Russia Won't Block U.S. on Iran
Thursday, January 12, 2006
The Bush administration, working intensely to galvanize international pressure on Iran, has secured a guarantee from Russia that it will not block U.S. efforts to take Tehran's nuclear case to the U.N. Security Council, American and European officials said yesterday.
The commitment, made in a Tuesday night phone call between Russian Foreign Minister Sergei Lavrov and Secretary of State Condoleezza Rice, will likely help the United States and its European allies win support from key countries weighing a tougher line in response to Iran's resumption of sensitive nuclear work.
Vice President Cheney and British Prime Minister Tony Blair suggested yesterday that Iran now faces the possibility of U.N. economic sanctions if it does not halt nuclear enrichment research it began Tuesday.
According to three senior diplomats who were briefed on the call, Lavrov told Rice that Russia would abstain, rather than vote against U.S. efforts to move the issue from the International Atomic Energy Agency to the Security Council. State Department spokesman Sean McCormack confirmed to reporters that Rice had spoken with Lavrov and other foreign ministers but did not divulge details.
Russia's pledge was good only for when a vote takes place inside the IAEA. U.S. officials said they remain uncertain as to how Moscow, a traditional ally of Iran's, would react if the issue gets to the Security Council, where Moscow is one of five countries with veto power.
Still, Bush administration officials who spoke on the condition of anonymity saw the Russian decision as a victory and said they would spend the next several weeks lobbying China for a similar commitment. "We spent much of our time working on the Russians, but we're now moving the focus to China," said one administration official who would only discuss the backroom diplomacy on the condition of anonymity.
The White House is hoping the IAEA board will refer Iran's case to the Security Council before President Bush delivers the State of the Union address at the end of the month, according to two senior administration officials.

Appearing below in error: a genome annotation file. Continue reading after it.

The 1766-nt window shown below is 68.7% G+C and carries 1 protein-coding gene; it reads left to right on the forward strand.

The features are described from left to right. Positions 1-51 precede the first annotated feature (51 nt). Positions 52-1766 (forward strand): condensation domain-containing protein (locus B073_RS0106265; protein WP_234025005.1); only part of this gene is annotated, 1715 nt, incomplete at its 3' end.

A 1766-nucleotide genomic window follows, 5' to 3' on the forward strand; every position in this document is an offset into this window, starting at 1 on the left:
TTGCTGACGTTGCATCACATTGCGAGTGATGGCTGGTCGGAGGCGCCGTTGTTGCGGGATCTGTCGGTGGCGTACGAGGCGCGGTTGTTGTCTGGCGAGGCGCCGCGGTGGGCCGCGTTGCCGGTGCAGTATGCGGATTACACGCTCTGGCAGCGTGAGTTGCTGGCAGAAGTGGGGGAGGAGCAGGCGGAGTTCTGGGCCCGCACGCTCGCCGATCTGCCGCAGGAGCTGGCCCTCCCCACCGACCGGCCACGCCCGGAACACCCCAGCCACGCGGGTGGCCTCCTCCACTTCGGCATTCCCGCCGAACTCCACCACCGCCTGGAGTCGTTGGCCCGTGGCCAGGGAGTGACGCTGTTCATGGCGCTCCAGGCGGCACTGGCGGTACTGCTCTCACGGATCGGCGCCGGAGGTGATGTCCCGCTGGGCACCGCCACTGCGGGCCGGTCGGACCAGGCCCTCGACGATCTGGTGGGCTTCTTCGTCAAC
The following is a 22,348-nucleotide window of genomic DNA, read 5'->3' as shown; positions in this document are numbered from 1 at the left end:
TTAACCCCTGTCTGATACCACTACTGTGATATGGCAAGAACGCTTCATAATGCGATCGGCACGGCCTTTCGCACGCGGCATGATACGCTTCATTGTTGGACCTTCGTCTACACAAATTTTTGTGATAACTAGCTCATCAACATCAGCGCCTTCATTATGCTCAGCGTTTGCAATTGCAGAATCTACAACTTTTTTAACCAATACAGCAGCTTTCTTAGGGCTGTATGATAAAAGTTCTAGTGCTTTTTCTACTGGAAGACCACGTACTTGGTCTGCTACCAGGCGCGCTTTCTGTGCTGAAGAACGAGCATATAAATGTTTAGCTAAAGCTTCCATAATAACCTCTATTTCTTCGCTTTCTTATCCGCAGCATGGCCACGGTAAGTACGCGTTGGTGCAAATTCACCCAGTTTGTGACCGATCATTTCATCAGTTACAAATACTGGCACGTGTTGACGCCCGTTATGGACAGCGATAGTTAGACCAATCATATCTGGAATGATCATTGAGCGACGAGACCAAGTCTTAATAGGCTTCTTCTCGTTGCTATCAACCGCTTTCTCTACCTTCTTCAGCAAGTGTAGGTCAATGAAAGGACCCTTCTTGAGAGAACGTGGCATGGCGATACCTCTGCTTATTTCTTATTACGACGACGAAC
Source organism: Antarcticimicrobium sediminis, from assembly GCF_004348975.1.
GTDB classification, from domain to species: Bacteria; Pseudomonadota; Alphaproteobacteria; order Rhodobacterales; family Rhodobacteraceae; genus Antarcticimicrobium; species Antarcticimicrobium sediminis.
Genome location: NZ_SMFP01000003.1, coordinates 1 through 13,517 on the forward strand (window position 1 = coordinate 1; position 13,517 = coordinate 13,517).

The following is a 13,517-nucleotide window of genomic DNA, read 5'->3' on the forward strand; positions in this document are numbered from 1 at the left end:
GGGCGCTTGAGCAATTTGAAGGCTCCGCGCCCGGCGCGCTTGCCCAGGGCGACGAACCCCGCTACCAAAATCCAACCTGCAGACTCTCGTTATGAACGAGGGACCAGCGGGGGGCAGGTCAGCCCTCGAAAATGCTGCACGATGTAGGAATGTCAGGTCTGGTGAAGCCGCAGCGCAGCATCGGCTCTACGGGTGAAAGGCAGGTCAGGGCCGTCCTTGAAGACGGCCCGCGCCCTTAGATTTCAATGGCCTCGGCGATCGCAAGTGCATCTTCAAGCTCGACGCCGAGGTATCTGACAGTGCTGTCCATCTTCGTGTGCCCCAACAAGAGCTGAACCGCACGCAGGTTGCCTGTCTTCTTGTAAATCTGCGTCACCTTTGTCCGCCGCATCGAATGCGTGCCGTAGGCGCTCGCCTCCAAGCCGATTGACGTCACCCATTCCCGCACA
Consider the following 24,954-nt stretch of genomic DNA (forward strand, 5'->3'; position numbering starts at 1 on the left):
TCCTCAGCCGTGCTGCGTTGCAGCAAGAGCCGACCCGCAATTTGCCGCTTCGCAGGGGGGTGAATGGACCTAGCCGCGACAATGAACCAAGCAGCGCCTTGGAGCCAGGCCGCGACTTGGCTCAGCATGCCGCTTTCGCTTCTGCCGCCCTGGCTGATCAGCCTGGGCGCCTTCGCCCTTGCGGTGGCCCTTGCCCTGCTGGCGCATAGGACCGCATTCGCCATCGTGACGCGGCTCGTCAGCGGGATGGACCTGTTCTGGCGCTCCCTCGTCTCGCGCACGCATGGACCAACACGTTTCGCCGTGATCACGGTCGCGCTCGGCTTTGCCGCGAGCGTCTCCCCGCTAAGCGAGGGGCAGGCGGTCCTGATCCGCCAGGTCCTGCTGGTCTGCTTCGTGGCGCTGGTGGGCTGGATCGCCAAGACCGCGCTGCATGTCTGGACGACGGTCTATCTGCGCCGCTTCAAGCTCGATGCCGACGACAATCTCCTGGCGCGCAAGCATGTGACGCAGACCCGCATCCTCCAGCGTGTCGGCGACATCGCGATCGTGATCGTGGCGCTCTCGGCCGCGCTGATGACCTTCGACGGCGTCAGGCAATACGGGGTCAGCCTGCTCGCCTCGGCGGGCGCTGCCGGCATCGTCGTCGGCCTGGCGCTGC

Four years ago, in his annual address, Bush referred to Iran as a one of three "axis of evil" countries, along with Iraq and North Korea. But his administration has been criticized by friends and opponents for failing to come up with a strategy to curb Iran's nuclear program.
The White House has been pushing for more than two years to bring Iran's case before the Security Council, but only now -- as a result of Iran's recent actions -- has it found a chance to win enough international support to do so. The timing is ideal, U.S. officials said. John R. Bolton, the U.S. ambassador to the United Nations, takes over the presidency of the Security Council for one month beginning on Feb. 1, giving Washington the opportunity to place Iran at the top of the council agenda.
In an interview yesterday with Fox News Radio, Cheney said "the number one item on the agenda" at the Security Council would be a "resolution that could be enforced by sanctions." He cautioned that the process, still in flux, was "speculative at this point" but added, "that will be the next step once the Board of Governors of the International Atomic Energy Agency meets and concludes that the diplomatic track they've been on isn't going to work."
In London, Blair told parliament that sanctions are a serious option. "We don't rule out any measures at all," Blair said. "It is important Iran recognizes how seriously the international community treats it."
The foreign ministers of France, Britain and Germany, who are now closely allied with Washington's position on Iran, are expected to call today for an emergency meeting of the IAEA board to vote on sending Iran's case to New York.
They are assured of winning a majority of the votes from the board's 35 members. But diplomats from all three countries, who spoke on the condition of anonymity, said the meeting may not take place in time for Bush's speech, saying they may need several more weeks to lobby China and other influential board members, such as India. Undersecretary of State R. Nicholas Burns will travel to India next week to press for its support.
"We expect the meeting will most likely take place around the beginning of February," one European official said.
Robert Einhorn, who was assistant secretary of state for nonproliferation until 2001, said it would be best to press Russian and China for more than abstentions. "What we need to do now is get the Russians and Chinese to tell the Iranians they won't be in a position to help them out in the [Security] Council if they go forward with this work," he said. "If the Russians and Chinese told them that, it would have quite an impact in Tehran."
Iran says its program is designed solely to generate electricity, but the Bush administration is convinced Tehran is using it as a pathway to a nuclear bomb. So far, the IAEA has not found proof of a weapons program, but Iran's cooperation with inspectors has been shaky, and many questions remain unanswered.